I Europe at an early stage of tdie war a
i kirge amount of funds and bonds.
[Charleston Courier, 10th.
The friends nnd acquaintances of Mr.
and Mrs. WM. ELKINS, of Mr. and Mrs.
John A. Elkins and of Mr. andMrs. W. D.
Hammett, are respectfully invited to attend
rhe funeral service? of the former, from bis
lalo residence, (Laurel street, near Char?
lotte Depot,) THIS AFTERNOON, at 5
The ofti?e of the Columbia Phoenix is
on Gates street, second door from Plain.
SCHOO:, FOU BOYS.-Our readers will see,
by the advertisement of Mr. Henry Tim
rod, that he proposes to open a school for
boys in this city on the first week in July.
Of Mr. Timrod's perfect competence, no
one oan doubt. He is a fine scholar, a
classicist, highly accomplished in let?
ters, an exquisite poet, and a gentle, mo?
dest man. He will not teach as a hod?
man, dully, from the mere text book, but
thoroughly, and with thought being
brought to bear upon the lesson, making it
lucid to the youthful understanding. We
need not add, surely, that schooling is the'
first and last necessity for boys, and those
parents are the worst criminals in a com?
munity who suffer their sons to loiter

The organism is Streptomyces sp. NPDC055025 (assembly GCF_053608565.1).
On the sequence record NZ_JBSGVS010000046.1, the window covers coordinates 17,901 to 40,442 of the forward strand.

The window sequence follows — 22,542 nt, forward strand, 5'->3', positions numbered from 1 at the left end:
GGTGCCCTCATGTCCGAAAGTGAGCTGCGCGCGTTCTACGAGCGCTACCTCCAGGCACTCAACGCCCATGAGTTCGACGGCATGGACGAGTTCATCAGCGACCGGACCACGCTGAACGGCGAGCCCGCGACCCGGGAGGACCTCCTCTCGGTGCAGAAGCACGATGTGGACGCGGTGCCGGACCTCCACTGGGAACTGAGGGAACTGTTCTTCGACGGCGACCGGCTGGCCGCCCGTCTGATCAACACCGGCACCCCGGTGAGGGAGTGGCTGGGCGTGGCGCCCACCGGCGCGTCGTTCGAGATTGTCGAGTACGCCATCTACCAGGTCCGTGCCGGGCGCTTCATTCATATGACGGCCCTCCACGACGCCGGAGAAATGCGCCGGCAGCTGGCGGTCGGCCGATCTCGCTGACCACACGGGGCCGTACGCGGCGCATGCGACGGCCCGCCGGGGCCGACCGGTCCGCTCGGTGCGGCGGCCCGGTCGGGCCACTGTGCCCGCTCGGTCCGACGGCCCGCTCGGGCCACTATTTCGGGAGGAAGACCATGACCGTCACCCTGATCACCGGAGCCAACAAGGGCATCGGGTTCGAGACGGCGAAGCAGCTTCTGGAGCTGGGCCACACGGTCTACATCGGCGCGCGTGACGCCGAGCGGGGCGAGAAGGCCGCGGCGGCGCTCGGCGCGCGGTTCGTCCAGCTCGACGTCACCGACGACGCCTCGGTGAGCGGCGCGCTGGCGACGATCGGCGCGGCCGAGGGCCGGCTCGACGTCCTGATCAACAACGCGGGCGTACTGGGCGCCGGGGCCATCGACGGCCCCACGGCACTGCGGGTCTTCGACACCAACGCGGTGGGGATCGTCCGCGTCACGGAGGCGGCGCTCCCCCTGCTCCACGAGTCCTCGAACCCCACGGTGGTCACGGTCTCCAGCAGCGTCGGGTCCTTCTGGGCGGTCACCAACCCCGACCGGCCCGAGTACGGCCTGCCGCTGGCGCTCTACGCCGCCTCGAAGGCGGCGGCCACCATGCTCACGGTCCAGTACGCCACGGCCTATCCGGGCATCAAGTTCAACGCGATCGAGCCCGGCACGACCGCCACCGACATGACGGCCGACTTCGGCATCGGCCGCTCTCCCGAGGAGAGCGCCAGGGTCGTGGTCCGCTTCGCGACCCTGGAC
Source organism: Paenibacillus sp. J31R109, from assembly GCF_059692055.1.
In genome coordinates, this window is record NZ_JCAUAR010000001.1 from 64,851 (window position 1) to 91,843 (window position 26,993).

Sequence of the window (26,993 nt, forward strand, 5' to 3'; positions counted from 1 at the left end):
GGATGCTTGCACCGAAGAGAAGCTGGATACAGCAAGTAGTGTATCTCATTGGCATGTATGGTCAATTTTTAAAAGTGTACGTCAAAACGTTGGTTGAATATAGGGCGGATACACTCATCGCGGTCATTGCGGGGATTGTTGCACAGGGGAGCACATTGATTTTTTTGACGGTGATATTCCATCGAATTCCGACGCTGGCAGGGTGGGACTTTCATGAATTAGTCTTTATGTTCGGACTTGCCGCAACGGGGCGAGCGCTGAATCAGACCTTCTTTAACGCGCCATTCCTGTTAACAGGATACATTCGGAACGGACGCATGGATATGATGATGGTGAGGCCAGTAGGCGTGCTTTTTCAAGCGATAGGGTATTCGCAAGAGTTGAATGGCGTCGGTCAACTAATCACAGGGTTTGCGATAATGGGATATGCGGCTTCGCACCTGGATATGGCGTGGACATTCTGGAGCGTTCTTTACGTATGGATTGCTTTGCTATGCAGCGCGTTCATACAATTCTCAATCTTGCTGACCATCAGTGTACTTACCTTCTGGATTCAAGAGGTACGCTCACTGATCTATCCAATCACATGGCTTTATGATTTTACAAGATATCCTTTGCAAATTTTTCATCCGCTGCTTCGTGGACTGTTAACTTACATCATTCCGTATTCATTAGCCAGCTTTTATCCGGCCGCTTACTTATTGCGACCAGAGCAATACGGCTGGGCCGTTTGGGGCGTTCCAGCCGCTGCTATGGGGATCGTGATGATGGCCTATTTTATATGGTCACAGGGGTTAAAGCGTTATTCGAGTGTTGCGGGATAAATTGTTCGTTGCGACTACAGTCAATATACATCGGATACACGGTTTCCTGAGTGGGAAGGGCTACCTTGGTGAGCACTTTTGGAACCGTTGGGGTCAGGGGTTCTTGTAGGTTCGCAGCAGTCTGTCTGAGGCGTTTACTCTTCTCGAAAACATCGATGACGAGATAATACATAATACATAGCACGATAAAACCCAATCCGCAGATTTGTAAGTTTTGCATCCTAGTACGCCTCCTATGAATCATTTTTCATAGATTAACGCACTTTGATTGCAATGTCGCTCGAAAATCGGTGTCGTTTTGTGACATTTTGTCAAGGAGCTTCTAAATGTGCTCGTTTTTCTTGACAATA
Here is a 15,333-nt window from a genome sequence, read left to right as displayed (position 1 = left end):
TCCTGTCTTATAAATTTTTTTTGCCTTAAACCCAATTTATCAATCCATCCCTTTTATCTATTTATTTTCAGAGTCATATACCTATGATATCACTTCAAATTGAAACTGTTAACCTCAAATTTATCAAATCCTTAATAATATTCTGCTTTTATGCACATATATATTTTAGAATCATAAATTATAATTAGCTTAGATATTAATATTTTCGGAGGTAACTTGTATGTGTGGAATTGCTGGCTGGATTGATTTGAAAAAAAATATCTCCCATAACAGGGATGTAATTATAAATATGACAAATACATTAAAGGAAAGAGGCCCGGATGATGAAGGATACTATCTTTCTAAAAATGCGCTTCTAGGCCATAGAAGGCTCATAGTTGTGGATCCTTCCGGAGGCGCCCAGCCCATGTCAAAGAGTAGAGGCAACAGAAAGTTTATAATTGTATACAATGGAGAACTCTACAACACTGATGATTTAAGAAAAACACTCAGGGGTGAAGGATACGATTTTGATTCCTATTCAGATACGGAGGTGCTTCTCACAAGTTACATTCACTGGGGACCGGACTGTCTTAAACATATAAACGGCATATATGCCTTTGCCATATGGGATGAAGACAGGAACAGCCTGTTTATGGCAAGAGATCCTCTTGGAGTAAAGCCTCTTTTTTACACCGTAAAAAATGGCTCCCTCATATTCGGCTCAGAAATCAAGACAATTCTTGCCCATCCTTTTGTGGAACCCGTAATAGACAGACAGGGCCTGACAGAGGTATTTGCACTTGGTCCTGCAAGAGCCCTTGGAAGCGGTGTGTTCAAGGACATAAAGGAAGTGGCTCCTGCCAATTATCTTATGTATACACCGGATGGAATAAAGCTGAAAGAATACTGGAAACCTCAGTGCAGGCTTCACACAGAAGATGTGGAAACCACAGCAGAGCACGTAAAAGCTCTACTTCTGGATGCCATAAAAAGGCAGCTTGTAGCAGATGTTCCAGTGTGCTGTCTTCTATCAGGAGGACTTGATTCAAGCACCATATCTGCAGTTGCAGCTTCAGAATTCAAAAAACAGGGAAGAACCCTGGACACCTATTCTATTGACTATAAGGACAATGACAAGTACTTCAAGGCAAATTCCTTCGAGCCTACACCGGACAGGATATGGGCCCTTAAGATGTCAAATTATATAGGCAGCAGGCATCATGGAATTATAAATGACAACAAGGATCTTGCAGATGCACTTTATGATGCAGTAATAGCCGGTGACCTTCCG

about the streets in idleness, losing the
most precious days of their lives, and
perilling mind, moral, fortune, life itself |
-their whole future-in forbidden ways.
An idle mind is the devil's workshop, and
it is high time we should arrest the prac
tice of apprenticing our children to such a
'THU CRY I9%TILLTHEY COME."-Colum?
bia is decidedly looking up, aa we mny
phrase it of one who has been long lying
flat upon his back. She is becoming
lively, as the prices current phrase it of]
herrings in uuirket. Every day adds to.
our list of shops opened, and wagons ar?
riving with new goods. The reader will
sec by the advertisement that Messrs.
Zealy, Scott & Bruns have got a large and
fresh supply, a various assortment, which
the? claim to be able to sell at pries
miserably low. We shall see. Mr.'Scott
has recently been to Charleston, where he
was duly welcomed, and where he made
his purchases in person. The more the
merrier. In this connection, we may add
that people who do not much go about
would be surprised, by an afternoon's walk
among the ruins, at the number of houses in
progress of erection or repair. So should it
bc. With the growth of business houses in
the town, w,ill be the demand for supplies,
and wagons from the country; and, with
commodities for?xchange with the firmer,
we shall need the less of the circulating
medium for the latter.
Begin life with but little show; you may
find it afterwards. *
Columbia Medical Society.
AMEETING of this Society will b3
held at the Shiver House, 'I HIS
DAY. at 5 p. m., in Dr. Templeton's room
Bv order of the President.
June 15 lt. W. GIBBES, Ja. Sec
COTTON & COUNTRY PRODUCE.
\\TE will buy and barter COTTON and
Y other PRODUCE at reasonable
rates. Planters and holders of either are
jequested to give us a call when visiting
the city. ZEALY, SCOTT A BRUNS.